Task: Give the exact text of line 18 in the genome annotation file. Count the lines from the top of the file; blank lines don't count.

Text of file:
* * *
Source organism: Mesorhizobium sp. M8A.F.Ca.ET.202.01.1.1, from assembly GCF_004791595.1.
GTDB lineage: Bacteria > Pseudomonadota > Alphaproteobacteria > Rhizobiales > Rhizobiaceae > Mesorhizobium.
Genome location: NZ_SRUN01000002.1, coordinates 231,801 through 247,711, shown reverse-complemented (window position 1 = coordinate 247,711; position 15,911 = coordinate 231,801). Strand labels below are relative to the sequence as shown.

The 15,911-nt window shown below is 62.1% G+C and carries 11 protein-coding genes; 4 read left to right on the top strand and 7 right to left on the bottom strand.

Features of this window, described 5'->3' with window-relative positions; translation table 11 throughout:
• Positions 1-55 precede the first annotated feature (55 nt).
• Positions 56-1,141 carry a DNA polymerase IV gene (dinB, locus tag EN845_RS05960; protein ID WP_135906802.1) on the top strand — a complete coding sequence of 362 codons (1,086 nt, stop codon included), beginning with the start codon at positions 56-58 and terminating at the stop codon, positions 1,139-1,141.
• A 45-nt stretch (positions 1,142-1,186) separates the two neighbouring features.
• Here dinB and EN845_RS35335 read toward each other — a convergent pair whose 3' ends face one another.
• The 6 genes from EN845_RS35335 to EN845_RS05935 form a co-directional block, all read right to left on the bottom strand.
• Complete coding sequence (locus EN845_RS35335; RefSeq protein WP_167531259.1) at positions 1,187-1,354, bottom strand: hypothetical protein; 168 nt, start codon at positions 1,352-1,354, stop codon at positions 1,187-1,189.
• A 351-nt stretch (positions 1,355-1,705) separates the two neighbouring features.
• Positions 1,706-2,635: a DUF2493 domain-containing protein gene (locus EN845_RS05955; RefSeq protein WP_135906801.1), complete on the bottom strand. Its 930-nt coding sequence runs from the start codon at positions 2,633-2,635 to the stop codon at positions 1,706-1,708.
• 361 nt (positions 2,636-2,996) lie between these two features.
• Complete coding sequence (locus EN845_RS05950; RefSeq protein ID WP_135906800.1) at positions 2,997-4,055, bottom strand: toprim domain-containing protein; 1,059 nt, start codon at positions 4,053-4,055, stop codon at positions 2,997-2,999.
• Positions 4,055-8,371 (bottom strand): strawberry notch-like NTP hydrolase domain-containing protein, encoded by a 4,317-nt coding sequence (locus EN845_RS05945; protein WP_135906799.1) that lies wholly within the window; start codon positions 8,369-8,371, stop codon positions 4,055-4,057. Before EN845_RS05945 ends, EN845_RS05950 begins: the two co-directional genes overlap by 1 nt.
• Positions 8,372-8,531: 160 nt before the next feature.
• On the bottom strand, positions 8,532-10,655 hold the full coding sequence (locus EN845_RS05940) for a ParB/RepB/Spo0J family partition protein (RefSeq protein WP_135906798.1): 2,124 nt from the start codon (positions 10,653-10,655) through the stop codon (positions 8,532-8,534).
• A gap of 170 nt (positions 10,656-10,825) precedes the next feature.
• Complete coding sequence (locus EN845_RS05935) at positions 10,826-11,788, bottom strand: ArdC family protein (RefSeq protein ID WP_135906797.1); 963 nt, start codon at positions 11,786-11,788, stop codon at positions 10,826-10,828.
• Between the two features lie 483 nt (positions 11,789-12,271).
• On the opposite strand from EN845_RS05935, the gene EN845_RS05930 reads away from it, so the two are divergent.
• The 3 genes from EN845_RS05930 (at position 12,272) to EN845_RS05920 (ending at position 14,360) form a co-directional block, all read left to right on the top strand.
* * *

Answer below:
• On the bottom strand, positions 8,532-10,655 hold the full coding sequence (locus EN845_RS05940) for a ParB/RepB/Spo0J family partition protein (RefSeq protein WP_135906798.1): 2,124 nt from the start codon (positions 10,653-10,655) through the stop codon (positions 8,532-8,534).